In all this, the anthem of the Ministry of Finance and government communicators is that there is no ban on recruitment into these two subsectors; the GHS and the GES. Minutes after Mr Seth Terkper had presented the Budget Statement for the 2015 fiscal year; a deputy minister of finance, Ms Helena Mona Quartey, in an interview on Joy FM an Accra-based radio station indicated unequivocally that there is a ban on recruitment into the public sector except in the areas of education and health.
On Friday, the 3rd of April 2015, the Minister of Finance, Mr Seth Terkper was interviewed on Joy FM shortly after news broke that the board of the International Monetary Fund (IMF) had approved Ghana's programme with the IMF for an Extended Credit Facilty (ECF). The question that piqued my interest in the course of the rather terse interview was the one in relation to a freeze on employment and possible retrenchment of public sector workers as part of the conditionalities. Mr Terkper was asked if the ECF programme would not lead to job losses in the public sector exacerbating the already high unemployment situation in the country. The response of Mr Terkper was that there had been a net freeze on employment in the public sector and this ban dates as far back as 2009. He however averred that the freeze on employment does not affect the education and health sectors.
What is the finance ministry and by extension the government running away from? What are they afraid of? Why this continuous deceit of the general public? Is the finance minister saying he is oblivious of the ban in these two subsectors? Why this proclivity to do propaganda with almost everything? If the claims by the finance ministry and government communicators are anything to go by, why are these institutions not recruiting? The situation on the ground is different from what the government and its communicators would want us believe.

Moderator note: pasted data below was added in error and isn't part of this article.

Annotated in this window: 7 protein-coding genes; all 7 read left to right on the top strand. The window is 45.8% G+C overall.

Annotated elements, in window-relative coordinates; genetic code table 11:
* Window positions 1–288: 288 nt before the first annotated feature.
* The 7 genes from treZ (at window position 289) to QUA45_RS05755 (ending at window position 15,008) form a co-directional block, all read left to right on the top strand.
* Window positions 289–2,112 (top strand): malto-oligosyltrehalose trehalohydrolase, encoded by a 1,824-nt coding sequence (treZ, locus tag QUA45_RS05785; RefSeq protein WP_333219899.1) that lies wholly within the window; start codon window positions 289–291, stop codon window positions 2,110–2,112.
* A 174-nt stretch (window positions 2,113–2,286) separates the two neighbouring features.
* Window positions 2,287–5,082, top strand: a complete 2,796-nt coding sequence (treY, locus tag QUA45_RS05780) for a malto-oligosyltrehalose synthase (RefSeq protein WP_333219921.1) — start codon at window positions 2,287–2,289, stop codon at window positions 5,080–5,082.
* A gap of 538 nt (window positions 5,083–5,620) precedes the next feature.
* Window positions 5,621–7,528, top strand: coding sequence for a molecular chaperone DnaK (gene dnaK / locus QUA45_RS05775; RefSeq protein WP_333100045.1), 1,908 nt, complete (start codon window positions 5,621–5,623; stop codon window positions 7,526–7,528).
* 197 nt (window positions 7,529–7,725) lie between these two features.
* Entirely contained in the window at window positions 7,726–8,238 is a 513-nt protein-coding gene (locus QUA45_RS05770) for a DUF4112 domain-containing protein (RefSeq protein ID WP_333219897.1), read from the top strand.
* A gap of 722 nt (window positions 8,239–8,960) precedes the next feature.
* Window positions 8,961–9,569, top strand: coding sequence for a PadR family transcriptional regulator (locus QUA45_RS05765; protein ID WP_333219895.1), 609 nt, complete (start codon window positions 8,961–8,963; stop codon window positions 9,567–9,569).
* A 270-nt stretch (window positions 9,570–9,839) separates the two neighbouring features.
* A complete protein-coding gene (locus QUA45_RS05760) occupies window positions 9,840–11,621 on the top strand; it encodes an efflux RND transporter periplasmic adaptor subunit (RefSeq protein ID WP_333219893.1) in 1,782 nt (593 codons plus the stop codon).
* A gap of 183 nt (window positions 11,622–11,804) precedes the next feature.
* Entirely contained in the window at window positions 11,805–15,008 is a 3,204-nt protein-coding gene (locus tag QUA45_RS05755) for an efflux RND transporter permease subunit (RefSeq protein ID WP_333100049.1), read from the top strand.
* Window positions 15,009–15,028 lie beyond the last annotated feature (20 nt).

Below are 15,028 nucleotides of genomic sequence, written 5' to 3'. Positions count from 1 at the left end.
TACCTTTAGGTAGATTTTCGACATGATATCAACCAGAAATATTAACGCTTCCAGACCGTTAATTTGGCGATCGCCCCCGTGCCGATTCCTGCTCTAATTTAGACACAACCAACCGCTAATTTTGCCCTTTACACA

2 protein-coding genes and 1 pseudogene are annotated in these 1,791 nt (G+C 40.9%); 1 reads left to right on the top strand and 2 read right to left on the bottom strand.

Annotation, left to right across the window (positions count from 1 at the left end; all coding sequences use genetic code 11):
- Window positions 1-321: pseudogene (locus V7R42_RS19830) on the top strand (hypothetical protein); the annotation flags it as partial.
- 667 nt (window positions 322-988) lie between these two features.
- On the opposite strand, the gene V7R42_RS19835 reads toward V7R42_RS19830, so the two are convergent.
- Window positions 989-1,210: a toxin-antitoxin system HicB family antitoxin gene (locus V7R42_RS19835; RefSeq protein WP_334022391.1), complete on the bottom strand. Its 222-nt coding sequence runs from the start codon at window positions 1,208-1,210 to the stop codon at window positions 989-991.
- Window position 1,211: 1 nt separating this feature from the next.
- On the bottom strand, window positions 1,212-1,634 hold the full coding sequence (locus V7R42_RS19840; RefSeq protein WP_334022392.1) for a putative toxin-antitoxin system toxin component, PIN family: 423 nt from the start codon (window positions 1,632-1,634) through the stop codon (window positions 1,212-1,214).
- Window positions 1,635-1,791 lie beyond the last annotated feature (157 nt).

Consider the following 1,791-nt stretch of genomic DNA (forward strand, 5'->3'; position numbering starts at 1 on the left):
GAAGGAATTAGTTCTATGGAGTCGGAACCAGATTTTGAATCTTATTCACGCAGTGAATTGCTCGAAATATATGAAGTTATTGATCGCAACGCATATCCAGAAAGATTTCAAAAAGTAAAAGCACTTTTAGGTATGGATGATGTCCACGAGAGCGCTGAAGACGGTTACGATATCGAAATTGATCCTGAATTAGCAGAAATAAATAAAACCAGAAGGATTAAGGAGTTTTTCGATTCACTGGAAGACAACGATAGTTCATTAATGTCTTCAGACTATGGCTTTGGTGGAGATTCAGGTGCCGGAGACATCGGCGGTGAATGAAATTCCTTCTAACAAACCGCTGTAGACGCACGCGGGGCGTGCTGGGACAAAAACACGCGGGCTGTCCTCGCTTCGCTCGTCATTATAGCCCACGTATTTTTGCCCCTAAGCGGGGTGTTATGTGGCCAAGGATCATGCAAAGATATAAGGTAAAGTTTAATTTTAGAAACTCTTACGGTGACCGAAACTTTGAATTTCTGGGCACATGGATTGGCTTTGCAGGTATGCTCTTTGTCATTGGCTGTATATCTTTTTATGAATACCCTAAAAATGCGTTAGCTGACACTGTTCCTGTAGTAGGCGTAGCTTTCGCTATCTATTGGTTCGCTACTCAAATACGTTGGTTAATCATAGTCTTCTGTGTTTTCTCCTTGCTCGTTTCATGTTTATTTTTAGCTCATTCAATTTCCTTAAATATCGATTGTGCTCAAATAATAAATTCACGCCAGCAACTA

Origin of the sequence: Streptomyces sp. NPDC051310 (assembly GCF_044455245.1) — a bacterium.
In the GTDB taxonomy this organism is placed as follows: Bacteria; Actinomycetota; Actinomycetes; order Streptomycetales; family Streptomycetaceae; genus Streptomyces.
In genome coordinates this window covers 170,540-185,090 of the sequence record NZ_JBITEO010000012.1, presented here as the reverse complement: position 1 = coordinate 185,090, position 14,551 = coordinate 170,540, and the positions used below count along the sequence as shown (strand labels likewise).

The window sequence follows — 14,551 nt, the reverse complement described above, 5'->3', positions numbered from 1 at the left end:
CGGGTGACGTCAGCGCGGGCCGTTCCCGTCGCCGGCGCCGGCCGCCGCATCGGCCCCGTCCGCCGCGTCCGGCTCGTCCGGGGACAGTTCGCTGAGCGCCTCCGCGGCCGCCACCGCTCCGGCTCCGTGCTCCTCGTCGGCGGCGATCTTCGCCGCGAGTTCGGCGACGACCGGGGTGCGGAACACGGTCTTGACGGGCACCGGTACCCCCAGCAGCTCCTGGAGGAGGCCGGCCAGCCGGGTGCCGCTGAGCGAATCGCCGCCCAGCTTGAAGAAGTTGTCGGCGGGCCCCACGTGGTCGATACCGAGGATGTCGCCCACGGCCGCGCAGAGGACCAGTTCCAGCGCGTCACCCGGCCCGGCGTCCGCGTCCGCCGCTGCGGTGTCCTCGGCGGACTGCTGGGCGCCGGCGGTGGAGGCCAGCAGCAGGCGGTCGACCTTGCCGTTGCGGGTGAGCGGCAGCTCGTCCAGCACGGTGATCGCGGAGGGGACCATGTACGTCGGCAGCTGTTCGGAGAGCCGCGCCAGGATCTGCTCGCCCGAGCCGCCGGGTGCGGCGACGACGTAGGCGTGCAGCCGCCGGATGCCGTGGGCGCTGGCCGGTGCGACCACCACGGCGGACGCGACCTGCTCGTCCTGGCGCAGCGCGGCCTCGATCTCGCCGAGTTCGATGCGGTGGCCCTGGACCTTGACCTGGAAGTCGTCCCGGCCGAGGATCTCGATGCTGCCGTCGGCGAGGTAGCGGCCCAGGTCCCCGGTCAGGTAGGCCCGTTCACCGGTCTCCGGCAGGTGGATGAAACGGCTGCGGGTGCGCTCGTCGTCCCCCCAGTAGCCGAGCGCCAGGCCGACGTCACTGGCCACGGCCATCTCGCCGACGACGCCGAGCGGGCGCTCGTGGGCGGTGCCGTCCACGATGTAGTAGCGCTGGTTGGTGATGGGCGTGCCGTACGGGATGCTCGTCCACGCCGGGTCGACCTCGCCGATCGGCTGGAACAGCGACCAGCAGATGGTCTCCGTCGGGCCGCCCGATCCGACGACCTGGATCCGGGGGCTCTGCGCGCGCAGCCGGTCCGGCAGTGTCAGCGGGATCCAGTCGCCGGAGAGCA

It is so nauseating that public officials who are paid by our sweats, toils and sustenance keep throwing dust into our eyes all in the name of political expediency. I will be gobsmacked to learn that the minister in charge of the national purse and the planning of the economy will be so ignorant that he does not know the happenings in these subsectors.

Perhaps it he has also mastered the art of telling lies since he had accused by Mr Mahama Ayariga as being truthful as though truthfulness had been outlawed in the statutes of Ghana. The health and education sectors are the drivers of the human resource base of any economy. The role of these two sectors in the forward march of any positive thinking economy cannot be over-emphasised.

There are thousands of empty classrooms which are in dire need of teachers. There are also thousands of professional teachers who are ever ready to jump into the classrooms to impart knowledge when offered the opportunity but the powers-that-be say NO. The story of the health sector is not different. No wonder we are where we are.

In conclusion, it is time the government told us the truth. The days when information could be hidden from the general public are long over. It is puerile on the part of public officials to try hiding pieces of information that are already in the domain of the public.

God bless our homeland Ghana and make our leaders selfless and wise.

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Charles Lwanga Siewobr
Charles Lwanga Siewobr, © 2015

The author has 9 publications published on Modern Ghana.Column: CharlesLwangaSiewobr